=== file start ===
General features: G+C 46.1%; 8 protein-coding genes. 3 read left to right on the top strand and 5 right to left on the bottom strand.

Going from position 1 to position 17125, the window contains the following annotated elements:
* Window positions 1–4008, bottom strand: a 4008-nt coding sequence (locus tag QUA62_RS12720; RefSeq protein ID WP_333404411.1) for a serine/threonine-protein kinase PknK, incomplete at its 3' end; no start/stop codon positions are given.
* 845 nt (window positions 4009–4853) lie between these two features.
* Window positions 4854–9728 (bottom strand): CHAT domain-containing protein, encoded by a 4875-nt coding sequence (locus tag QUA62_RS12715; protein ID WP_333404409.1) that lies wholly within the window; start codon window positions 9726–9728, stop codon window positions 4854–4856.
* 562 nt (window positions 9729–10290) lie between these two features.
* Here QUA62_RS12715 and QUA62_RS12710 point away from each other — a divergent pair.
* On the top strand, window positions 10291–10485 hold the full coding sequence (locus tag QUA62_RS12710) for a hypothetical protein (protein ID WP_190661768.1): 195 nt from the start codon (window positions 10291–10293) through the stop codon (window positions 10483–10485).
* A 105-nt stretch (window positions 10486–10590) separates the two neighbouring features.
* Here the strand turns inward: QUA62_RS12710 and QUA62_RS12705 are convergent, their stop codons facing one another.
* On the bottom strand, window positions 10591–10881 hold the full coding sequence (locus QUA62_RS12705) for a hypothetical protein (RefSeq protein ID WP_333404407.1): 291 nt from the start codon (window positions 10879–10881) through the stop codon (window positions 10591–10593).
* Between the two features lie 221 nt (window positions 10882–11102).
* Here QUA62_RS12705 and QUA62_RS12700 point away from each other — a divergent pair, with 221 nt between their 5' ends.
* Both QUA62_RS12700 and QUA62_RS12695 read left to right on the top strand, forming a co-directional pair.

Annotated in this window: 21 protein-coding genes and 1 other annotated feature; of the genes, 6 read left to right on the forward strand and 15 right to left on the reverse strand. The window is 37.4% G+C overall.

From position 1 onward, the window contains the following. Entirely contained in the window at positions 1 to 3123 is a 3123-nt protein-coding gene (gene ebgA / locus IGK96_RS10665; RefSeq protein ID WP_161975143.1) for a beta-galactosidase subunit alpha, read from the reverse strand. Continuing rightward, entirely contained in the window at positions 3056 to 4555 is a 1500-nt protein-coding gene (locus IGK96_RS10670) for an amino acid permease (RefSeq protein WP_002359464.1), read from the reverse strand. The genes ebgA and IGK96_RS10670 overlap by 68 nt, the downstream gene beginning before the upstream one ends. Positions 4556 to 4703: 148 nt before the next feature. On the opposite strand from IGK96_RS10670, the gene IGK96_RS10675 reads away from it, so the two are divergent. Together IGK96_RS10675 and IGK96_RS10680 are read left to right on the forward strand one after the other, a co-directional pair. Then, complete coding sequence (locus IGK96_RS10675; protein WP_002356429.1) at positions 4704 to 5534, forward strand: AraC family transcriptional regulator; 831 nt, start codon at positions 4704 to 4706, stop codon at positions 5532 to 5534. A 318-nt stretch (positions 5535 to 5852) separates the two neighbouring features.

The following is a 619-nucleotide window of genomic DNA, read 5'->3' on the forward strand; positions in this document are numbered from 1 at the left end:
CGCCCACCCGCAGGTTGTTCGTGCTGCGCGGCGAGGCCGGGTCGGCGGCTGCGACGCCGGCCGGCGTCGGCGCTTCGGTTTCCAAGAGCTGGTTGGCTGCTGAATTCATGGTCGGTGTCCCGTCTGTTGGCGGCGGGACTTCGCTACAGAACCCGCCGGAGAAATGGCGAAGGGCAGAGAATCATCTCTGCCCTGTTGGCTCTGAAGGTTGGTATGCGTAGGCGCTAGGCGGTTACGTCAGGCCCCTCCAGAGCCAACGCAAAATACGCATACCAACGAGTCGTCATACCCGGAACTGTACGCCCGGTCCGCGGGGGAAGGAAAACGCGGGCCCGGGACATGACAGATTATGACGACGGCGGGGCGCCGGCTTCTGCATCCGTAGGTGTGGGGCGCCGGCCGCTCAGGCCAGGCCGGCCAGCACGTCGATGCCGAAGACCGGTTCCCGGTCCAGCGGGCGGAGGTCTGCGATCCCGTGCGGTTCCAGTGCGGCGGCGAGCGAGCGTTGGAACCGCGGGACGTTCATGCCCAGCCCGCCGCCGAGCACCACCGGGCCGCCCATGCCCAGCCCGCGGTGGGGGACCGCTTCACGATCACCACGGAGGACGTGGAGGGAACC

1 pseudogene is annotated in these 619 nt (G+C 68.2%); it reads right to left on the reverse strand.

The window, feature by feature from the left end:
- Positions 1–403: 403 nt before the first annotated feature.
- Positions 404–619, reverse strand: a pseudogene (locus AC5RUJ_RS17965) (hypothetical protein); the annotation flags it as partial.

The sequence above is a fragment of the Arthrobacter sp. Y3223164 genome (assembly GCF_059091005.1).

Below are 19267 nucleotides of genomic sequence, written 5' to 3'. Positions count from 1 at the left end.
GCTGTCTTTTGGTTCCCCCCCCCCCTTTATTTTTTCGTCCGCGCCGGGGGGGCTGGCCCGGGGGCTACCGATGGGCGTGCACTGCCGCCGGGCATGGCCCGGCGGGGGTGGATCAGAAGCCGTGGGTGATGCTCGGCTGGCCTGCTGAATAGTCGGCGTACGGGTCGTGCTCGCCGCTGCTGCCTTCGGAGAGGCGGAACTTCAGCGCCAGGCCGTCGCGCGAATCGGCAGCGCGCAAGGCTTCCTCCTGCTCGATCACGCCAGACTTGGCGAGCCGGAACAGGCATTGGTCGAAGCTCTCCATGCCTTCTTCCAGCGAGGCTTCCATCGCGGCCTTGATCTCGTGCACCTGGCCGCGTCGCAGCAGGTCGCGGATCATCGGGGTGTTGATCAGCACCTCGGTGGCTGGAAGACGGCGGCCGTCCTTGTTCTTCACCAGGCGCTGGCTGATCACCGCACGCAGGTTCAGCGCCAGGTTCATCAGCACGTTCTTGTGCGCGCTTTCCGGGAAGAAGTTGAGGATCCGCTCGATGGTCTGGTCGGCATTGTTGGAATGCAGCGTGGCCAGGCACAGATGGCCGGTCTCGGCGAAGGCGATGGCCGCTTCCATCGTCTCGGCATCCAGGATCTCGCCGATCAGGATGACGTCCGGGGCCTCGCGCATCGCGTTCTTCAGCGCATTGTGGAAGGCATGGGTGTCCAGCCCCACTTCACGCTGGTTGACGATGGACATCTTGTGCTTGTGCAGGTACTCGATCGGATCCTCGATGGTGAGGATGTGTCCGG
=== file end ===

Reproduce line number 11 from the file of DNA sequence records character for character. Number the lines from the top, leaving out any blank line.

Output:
* On the bottom strand, window positions 10591–10881 hold the full coding sequence (locus QUA62_RS12705) for a hypothetical protein (RefSeq protein ID WP_333404407.1): 291 nt from the start codon (window positions 10879–10881) through the stop codon (window positions 10591–10593).